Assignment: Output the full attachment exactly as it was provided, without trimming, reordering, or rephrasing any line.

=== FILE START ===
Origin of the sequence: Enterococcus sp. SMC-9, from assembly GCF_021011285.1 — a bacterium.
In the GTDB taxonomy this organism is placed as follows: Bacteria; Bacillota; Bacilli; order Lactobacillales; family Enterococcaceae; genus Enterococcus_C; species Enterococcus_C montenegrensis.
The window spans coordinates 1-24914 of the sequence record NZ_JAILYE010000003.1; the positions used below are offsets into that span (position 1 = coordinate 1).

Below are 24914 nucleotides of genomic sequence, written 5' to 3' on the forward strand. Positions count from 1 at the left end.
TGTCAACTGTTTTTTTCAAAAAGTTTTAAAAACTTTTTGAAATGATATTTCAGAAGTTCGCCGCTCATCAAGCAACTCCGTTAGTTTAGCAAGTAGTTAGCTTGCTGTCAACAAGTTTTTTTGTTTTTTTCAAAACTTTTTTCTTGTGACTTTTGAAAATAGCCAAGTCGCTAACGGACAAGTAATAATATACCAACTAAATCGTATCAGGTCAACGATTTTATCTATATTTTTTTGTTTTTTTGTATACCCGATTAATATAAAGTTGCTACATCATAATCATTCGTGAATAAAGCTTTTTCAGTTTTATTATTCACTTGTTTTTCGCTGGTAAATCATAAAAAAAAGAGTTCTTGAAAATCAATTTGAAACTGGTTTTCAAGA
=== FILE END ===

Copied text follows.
Origin of the sequence: Enterococcus sp. SMC-9, from assembly GCF_021011285.1 — a bacterium.
In the GTDB taxonomy this organism is placed as follows: Bacteria; Bacillota; Bacilli; order Lactobacillales; family Enterococcaceae; genus Enterococcus_C; species Enterococcus_C montenegrensis.
The window spans coordinates 1-24914 of the sequence record NZ_JAILYE010000003.1; the positions used below are offsets into that span (position 1 = coordinate 1).

Below are 24914 nucleotides of genomic sequence, written 5' to 3' on the forward strand. Positions count from 1 at the left end.
TGTCAACTGTTTTTTTCAAAAAGTTTTAAAAACTTTTTGAAATGATATTTCAGAAGTTCGCCGCTCATCAAGCAACTCCGTTAGTTTAGCAAGTAGTTAGCTTGCTGTCAACAAGTTTTTTTGTTTTTTTCAAAACTTTTTTCTTGTGACTTTTGAAAATAGCCAAGTCGCTAACGGACAAGTAATAATATACCAACTAAATCGTATCAGGTCAACGATTTTATCTATATTTTTTTGTTTTTTTGTATACCCGATTAATATAAAGTTGCTACATCATAATCATTCGTGAATAAAGCTTTTTCAGTTTTATTATTCACTTGTTTTTCGCTGGTAAATCATAAAAAAAAGAGTTCTTGAAAATCAATTTGAAACTGGTTTTCAAGA